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Expansion of (I-A)^-1

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Mrten

#1

Hi!

In an economics book about input-output analysis the following statement

is presented, but I cannot find the proof:

(I A)

= (I + A + A

+ A +. . . +A )

P.s. I think there is some assumptions made about A such that all

elements a is less than 1 and greater than 0. Btw, n goes to infty.

ij

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adriank

#2

So you mean (I

A)

k=0

absolute value smaller than 1.

To prove it, multiply both sides by I

Mrten

#3

Now I found another assumption regarding A, and that is that the row

sums are all less than 1, and the column sums are also all less than 1.

Could that be the same as saying that all eigenvalues have to be less than

|1|, and in that case why are these statements equivalent?

adriank

#4

Mrten

#5

If the matrix A is

are a

11

+ a21 < 1

11

and a

adriank

a11

a12

a21

a22

+ a12 < 1

12

and a

+ a22 < 1

21

+ a22 < 1

. The columnsums

#6

Well then that's certainly not true. Maybe you meant absolute values, or

something?

An equivalent condition to the eigenvalue condition is that Ax

all x such that x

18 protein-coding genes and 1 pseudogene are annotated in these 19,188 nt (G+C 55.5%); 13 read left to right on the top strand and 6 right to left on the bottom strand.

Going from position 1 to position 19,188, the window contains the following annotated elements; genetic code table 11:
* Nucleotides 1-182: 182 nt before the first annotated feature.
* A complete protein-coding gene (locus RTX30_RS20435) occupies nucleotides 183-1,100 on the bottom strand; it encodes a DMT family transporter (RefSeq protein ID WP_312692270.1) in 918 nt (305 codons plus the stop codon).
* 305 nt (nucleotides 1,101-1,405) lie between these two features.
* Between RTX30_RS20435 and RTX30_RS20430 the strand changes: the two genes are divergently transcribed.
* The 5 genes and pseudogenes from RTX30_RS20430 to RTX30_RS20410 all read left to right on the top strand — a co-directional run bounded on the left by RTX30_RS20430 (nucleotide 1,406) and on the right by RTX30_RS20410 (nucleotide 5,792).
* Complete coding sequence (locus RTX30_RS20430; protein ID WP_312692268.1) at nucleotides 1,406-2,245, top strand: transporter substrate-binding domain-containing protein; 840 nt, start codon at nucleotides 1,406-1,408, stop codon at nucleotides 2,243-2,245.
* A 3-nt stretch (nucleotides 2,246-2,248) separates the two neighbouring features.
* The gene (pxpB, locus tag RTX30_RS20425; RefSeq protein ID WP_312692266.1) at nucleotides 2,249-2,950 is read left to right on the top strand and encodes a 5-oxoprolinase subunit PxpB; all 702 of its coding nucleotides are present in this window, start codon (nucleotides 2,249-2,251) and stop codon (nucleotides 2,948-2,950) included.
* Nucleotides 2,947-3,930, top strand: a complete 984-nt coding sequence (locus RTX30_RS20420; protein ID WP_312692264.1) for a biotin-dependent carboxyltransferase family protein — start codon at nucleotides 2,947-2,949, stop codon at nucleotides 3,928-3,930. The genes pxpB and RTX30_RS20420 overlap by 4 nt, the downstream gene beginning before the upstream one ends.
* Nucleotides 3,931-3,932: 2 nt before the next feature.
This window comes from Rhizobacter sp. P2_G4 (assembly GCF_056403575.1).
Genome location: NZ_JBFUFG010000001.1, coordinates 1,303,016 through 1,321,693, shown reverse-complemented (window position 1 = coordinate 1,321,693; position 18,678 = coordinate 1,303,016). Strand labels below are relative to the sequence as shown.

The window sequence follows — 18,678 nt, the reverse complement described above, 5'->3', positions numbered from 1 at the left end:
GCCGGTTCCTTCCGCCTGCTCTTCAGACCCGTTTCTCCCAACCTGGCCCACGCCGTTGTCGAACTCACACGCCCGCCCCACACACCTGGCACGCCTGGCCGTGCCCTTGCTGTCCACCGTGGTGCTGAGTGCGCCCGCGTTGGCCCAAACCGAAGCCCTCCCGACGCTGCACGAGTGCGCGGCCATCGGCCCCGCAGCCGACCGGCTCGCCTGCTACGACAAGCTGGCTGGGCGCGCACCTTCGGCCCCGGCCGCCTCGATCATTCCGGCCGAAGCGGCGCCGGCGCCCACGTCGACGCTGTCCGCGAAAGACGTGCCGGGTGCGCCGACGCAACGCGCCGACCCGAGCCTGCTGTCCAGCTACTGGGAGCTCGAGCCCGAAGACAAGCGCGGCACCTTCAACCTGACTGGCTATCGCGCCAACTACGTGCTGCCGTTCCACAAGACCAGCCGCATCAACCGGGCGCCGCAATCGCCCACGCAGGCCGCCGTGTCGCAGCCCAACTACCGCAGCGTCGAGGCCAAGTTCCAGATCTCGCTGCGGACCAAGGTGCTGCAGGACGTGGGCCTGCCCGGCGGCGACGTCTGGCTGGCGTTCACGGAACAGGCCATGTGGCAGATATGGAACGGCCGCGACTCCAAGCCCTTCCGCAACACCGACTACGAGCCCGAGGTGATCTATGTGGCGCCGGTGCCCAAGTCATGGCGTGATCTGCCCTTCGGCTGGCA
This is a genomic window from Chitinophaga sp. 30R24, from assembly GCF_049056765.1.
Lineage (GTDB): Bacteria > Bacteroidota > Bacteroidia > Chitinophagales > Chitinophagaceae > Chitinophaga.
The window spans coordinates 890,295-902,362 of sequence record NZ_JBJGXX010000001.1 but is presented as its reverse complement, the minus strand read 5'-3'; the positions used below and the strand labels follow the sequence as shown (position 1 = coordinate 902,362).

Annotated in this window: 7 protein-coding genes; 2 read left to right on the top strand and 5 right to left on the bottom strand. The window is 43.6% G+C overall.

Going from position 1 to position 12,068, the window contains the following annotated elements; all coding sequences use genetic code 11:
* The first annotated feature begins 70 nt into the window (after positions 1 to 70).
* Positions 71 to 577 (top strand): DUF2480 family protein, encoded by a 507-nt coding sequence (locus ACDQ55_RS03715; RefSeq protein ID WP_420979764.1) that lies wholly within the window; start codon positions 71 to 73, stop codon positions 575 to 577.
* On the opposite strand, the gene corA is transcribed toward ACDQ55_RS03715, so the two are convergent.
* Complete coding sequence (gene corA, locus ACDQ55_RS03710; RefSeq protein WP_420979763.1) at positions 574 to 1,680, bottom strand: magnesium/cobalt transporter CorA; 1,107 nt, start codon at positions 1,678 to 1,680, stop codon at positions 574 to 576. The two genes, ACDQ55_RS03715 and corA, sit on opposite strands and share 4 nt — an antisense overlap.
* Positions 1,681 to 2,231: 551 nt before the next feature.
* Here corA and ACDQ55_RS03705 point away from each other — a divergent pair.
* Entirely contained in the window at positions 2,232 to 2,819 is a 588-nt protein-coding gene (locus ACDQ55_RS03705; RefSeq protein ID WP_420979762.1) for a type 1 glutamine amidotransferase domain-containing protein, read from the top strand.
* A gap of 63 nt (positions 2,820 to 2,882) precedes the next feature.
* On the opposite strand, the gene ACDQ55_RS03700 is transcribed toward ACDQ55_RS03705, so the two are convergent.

= 1

< 1

for

.

Last edited: Aug 23, 2010

Mrten

#7

ij

> 0

Anyhow, is there a way to set up criteria for A making all its eigenvalues

less than |1|?

Fredrik

#8

adriank said:

So you mean (I A) =

A . This is true if the right side converges, which is

true if and only if all of the eigenvalues of A have absolute value smaller than 1.

1

k=0

Staff Emeritus

Science Advisor

Gold Member

Mrten said:

Now I found another assumption regarding A, and that is that the row sums are all less

than 1, and the column sums are also all less than 1. Could that be the same as saying

that all eigenvalues have to be less than |1|, and in that case why are these statements

equivalent?

This isn't a valid proof. If you multiply both sides by I-A and simplify the

right-hand side, you're making assumptions about the infinite sum that you

can't make at this point. And if you intend to consider the equality in post

#1 with a finite number of terms in the sum, the two sides aren't actually

equal, so you'd be starting with an equality that's false.

(Maybe you understand this already, but it didn't look that way to me, and

you did say that you're an economy student.

( lim (I + A + A

n

+ + A )) (I A)